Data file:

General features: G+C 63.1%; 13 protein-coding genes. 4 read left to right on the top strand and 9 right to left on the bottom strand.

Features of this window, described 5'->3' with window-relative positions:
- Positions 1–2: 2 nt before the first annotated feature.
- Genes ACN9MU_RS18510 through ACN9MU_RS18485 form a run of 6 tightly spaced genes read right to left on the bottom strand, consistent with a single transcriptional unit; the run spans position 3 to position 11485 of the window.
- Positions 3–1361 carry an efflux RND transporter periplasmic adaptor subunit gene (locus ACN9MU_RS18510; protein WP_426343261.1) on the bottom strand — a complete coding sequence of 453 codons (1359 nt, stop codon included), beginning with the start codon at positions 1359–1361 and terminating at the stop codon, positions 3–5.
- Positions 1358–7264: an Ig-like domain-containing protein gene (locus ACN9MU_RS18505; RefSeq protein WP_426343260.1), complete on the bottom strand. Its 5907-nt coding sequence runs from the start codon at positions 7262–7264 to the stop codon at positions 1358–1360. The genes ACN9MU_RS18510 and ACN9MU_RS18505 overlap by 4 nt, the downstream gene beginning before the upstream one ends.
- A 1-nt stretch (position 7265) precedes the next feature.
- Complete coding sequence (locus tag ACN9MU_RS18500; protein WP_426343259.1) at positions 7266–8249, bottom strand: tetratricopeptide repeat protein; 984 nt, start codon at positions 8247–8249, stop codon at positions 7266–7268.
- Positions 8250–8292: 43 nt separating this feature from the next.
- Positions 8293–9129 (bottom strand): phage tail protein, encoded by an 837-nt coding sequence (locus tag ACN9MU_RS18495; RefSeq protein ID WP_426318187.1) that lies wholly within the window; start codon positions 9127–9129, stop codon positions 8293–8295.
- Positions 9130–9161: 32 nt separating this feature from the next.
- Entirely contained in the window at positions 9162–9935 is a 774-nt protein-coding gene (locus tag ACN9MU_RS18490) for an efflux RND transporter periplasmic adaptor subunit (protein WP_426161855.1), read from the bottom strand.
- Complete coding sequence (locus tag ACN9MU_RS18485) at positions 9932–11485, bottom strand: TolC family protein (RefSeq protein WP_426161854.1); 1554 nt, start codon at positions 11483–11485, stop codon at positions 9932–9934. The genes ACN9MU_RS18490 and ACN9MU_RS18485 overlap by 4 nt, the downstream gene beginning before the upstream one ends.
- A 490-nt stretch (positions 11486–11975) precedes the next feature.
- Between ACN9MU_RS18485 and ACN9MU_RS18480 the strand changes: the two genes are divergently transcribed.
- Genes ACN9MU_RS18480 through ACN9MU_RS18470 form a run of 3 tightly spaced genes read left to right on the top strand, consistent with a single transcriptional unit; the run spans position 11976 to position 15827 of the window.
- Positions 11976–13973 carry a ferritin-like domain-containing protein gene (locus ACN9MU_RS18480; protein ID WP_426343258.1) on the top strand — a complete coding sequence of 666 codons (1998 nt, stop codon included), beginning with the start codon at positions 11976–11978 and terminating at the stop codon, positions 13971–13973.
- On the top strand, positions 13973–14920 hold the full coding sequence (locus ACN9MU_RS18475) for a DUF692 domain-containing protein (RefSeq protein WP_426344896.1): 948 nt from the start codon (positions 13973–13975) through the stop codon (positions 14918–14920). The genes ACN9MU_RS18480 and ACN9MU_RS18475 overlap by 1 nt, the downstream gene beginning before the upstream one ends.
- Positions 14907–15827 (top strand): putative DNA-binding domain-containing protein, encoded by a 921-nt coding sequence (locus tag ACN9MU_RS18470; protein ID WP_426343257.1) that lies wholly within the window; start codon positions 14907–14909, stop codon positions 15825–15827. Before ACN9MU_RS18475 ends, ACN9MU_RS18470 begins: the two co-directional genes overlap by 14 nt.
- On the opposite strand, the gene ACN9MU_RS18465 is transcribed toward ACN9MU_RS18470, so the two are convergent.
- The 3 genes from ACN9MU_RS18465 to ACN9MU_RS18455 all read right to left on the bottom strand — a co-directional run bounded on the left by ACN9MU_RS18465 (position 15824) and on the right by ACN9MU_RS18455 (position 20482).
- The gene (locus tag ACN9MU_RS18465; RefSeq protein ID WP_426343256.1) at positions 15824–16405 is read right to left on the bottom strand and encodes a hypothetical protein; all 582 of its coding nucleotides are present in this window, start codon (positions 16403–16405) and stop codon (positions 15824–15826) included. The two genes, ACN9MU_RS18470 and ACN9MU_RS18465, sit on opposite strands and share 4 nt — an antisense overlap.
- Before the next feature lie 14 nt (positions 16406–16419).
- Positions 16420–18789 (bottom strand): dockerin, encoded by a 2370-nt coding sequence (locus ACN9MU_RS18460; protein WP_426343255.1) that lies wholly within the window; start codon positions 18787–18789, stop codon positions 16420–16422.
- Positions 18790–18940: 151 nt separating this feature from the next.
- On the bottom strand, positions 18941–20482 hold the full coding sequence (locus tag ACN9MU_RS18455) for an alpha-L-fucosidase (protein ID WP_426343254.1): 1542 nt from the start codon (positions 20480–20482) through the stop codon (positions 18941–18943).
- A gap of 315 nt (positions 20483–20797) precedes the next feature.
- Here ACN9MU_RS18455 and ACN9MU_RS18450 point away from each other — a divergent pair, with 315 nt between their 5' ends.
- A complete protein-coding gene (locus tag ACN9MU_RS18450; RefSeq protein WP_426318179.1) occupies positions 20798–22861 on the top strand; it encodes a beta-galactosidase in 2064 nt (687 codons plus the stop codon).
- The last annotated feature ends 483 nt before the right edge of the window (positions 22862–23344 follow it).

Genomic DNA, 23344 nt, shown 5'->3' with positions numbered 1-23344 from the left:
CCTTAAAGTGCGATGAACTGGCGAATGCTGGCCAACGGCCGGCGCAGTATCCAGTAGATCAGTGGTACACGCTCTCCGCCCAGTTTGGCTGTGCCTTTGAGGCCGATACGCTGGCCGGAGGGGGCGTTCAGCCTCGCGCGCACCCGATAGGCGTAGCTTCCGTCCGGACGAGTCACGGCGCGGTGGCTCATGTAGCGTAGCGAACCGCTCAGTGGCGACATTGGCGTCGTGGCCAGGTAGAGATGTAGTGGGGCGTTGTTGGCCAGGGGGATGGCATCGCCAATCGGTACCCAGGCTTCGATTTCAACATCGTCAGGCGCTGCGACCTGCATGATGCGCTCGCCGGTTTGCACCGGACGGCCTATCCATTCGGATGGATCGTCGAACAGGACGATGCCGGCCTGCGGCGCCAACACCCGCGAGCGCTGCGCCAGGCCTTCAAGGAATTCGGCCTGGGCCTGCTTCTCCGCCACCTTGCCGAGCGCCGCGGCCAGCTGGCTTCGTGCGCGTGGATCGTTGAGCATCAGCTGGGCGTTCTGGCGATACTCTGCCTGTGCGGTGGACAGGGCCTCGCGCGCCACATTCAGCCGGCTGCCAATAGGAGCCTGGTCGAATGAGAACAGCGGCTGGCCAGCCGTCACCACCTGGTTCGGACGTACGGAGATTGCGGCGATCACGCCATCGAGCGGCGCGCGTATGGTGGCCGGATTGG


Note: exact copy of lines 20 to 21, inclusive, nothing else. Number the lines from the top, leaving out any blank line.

- On the opposite strand, the gene ACN9MU_RS18465 is transcribed toward ACN9MU_RS18470, so the two are convergent.
- The 3 genes from ACN9MU_RS18465 to ACN9MU_RS18455 all read right to left on the bottom strand — a co-directional run bounded on the left by ACN9MU_RS18465 (position 15824) and on the right by ACN9MU_RS18455 (position 20482).